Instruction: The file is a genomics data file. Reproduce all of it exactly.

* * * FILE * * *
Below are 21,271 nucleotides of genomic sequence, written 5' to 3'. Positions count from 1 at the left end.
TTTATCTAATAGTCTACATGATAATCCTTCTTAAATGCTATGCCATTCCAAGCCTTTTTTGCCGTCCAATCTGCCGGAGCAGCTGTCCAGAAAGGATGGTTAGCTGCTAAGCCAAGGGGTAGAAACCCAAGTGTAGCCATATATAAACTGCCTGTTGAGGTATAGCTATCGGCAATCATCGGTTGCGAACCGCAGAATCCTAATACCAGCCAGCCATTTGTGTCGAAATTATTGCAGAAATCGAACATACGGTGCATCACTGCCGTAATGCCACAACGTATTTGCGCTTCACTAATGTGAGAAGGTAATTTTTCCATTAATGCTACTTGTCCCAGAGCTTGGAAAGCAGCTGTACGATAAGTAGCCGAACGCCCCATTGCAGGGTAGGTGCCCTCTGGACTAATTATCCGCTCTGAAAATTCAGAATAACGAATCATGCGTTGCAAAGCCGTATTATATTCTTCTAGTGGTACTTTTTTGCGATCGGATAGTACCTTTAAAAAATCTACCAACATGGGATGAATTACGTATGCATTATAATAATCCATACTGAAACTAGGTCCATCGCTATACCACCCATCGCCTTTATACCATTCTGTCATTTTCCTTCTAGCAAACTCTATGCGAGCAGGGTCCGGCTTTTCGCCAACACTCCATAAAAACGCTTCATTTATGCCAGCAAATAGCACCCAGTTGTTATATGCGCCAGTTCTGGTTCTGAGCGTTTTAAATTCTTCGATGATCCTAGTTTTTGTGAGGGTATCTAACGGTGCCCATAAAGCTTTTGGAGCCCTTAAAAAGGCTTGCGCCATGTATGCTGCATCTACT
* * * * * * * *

Below are 21,271 nucleotides of genomic sequence, written 5' to 3'. Positions count from 1 at the left end.
TTTATCTAATAGTCTACATGATAATCCTTCTTAAATGCTATGCCATTCCAAGCCTTTTTTGCCGTCCAATCTGCCGGAGCAGCTGTCCAGAAAGGATGGTTAGCTGCTAAGCCAAGGGGTAGAAACCCAAGTGTAGCCATATATAAACTGCCTGTTGAGGTATAGCTATCGGCAATCATCGGTTGCGAACCGCAGAATCCTAATACCAGCCAGCCATTTGTGTCGAAATTATTGCAGAAATCGAACATACGGTGCATCACTGCCGTAATGCCACAACGTATTTGCGCTTCACTAATGTGAGAAGGTAATTTTTCCATTAATGCTACTTGTCCCAGAGCTTGGAAAGCAGCTGTACGATAAGTAGCCGAACGCCCCATTGCAGGGTAGGTGCCCTCTGGACTAATTATCCGCTCTGAAAATTCAGAATAACGAATCATGCGTTGCAAAGCCGTATTATATTCTTCTAGTGGTACTTTTTTGCGATCGGATAGTACCTTTAAAAAATCTACCAACATGGGATGAATTACGTATGCATTATAATAATCCATACTGAAACTAGGTCCATCGCTATACCACCCATCGCCTTTATACCATTCTGTCATTTTCCTTCTAGCAAACTCTATGCGAGCAGGGTCCGGCTTTTCGCCAACACTCCATAAAAACGCTTCATTTATGCCAGCAAATAGCACCCAGTTGTTATATGCGCCAGTTCTGGTTCTGAGCGTTTTAAATTCTTCGATGATCCTAGTTTTTGTGAGGGTATCTAACGGTGCCCATAAAGCTTTTGGAGCCCTTAAAAAGGCTTGCGCCATGTATGCTGCATCTACT